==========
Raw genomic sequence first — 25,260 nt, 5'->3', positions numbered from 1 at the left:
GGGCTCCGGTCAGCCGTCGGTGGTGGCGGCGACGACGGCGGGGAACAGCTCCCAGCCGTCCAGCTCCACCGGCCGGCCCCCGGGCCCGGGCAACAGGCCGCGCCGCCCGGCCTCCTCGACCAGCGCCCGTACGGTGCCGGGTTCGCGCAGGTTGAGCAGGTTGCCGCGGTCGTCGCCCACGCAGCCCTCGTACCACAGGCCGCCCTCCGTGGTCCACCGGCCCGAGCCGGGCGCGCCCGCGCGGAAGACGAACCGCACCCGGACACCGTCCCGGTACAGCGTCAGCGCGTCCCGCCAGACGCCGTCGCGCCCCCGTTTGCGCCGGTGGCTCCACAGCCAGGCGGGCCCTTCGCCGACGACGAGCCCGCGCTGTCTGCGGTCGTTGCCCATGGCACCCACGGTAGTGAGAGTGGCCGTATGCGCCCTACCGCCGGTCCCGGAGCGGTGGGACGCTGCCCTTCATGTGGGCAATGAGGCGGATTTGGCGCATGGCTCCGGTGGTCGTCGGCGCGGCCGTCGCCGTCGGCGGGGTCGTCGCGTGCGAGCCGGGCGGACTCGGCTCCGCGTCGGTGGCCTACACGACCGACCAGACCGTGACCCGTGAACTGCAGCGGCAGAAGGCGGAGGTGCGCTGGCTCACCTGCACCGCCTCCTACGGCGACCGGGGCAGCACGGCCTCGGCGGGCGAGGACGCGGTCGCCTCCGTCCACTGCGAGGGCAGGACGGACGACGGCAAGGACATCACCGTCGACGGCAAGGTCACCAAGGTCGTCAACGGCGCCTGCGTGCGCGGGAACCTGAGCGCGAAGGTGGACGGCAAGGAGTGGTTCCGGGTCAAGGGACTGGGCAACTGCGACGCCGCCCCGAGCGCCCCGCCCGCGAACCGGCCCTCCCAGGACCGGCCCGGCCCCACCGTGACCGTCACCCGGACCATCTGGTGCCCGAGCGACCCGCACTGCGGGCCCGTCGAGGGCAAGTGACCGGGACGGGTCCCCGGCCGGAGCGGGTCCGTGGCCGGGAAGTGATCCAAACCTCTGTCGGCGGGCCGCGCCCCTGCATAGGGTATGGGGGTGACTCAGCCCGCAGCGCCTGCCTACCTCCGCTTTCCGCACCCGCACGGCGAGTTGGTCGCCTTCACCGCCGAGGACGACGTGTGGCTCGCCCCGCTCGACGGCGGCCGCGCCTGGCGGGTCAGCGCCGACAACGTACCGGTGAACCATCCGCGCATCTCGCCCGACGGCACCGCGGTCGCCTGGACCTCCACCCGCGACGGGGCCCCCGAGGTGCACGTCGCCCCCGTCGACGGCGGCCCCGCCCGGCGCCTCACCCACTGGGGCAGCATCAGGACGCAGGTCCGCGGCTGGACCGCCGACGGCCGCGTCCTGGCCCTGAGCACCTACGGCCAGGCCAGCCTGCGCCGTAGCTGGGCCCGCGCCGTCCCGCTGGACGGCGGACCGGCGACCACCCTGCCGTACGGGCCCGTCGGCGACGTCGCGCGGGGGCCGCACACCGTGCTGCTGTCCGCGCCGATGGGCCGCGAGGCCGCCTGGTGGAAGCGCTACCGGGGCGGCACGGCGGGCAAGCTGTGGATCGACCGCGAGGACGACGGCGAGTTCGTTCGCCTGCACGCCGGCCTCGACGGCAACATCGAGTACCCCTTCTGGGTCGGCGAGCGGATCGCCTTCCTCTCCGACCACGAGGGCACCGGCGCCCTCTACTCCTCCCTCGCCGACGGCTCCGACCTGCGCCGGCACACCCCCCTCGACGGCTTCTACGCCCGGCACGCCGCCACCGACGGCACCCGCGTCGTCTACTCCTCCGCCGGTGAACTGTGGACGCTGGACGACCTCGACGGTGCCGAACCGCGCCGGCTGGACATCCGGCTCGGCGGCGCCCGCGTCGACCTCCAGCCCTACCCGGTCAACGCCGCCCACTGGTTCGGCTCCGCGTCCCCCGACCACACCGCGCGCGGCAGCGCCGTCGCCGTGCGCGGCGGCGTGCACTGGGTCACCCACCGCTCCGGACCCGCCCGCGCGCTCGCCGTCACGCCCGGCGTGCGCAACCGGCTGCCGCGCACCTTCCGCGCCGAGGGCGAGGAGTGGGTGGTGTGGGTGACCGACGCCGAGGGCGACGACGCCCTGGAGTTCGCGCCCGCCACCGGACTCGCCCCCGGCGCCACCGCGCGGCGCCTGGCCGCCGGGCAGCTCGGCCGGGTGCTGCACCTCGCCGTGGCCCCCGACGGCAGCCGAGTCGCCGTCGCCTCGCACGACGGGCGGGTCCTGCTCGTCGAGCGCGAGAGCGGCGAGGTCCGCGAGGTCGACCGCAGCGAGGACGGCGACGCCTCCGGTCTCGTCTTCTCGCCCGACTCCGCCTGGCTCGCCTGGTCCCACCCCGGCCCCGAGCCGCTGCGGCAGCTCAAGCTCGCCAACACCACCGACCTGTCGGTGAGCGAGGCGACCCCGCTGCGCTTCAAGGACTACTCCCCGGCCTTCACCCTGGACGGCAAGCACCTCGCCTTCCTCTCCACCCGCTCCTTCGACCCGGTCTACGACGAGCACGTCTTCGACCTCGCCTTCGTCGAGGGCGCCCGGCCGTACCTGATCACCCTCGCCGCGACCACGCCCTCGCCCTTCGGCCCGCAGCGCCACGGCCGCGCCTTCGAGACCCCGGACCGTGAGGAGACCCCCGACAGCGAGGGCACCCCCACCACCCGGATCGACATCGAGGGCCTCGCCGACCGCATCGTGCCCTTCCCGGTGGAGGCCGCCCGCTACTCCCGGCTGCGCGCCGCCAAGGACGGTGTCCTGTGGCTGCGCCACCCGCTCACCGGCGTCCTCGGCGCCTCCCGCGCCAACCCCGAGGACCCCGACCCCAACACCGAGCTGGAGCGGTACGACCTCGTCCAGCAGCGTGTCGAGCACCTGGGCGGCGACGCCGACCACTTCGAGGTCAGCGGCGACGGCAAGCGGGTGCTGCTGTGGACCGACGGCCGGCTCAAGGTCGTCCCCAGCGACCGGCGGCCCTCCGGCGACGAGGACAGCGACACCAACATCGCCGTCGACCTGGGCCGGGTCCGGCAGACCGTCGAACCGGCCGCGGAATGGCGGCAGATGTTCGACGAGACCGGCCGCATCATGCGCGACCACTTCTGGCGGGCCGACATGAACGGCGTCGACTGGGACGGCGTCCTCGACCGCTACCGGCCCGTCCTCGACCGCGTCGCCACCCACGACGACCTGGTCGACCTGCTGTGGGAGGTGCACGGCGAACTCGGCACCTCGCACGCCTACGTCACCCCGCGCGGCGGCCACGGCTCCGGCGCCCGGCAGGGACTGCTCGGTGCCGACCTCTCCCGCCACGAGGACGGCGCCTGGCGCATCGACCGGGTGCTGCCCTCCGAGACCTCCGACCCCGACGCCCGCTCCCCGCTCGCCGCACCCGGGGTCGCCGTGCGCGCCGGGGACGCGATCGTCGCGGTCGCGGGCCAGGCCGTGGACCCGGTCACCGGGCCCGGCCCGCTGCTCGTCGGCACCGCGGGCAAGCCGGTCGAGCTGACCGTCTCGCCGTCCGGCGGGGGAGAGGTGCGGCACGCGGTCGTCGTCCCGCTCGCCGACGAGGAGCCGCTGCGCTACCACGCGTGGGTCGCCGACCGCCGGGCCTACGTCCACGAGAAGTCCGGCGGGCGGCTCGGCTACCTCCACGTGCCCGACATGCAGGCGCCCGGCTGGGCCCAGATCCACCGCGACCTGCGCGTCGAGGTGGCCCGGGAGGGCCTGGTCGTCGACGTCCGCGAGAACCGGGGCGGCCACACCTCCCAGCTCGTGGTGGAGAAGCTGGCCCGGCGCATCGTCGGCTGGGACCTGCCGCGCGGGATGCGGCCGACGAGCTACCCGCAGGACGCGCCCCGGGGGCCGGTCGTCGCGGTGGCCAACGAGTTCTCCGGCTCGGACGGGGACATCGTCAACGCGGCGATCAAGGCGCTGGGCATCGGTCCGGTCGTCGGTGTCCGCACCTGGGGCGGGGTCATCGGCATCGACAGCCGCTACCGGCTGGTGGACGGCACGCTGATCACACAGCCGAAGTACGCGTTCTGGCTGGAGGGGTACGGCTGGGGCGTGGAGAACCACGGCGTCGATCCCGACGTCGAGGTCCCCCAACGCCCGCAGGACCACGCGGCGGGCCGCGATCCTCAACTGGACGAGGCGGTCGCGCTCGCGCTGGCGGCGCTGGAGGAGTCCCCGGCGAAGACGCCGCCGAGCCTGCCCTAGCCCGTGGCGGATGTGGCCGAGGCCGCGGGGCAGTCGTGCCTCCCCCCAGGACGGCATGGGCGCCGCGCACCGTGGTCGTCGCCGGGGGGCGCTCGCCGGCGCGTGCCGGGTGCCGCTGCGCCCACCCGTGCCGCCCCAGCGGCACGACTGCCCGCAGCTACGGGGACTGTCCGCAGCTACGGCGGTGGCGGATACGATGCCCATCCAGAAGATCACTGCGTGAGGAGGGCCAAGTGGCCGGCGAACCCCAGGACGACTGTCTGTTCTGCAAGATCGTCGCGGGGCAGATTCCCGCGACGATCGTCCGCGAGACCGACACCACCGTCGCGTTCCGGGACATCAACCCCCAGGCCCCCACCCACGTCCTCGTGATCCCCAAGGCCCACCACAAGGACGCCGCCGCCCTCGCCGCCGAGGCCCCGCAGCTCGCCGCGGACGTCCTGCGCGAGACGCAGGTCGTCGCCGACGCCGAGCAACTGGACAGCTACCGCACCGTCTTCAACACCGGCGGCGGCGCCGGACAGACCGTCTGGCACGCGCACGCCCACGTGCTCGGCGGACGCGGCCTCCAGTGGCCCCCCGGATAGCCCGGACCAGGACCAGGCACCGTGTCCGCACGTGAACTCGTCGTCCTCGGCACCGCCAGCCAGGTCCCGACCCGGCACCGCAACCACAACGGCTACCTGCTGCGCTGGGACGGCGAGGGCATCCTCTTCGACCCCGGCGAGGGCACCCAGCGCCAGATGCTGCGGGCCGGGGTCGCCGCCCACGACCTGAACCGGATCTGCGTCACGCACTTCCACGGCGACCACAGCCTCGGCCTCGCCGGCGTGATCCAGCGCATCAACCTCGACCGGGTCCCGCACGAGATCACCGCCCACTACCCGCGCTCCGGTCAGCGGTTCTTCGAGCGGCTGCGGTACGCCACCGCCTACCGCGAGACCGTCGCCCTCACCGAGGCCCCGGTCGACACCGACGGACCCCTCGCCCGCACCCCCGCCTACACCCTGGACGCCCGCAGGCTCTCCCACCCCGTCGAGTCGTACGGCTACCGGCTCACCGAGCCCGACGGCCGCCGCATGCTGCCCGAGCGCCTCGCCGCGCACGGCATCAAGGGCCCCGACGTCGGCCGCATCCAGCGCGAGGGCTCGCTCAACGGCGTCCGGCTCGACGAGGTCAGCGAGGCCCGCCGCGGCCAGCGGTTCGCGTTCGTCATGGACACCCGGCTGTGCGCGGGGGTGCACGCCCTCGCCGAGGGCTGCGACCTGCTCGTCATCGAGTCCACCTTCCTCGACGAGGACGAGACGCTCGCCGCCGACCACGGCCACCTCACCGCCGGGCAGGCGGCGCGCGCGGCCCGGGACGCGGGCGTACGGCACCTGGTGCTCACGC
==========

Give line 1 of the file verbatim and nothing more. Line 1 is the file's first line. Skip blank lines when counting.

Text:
Raw genomic sequence first — 25,260 nt, 5'->3', positions numbered from 1 at the left: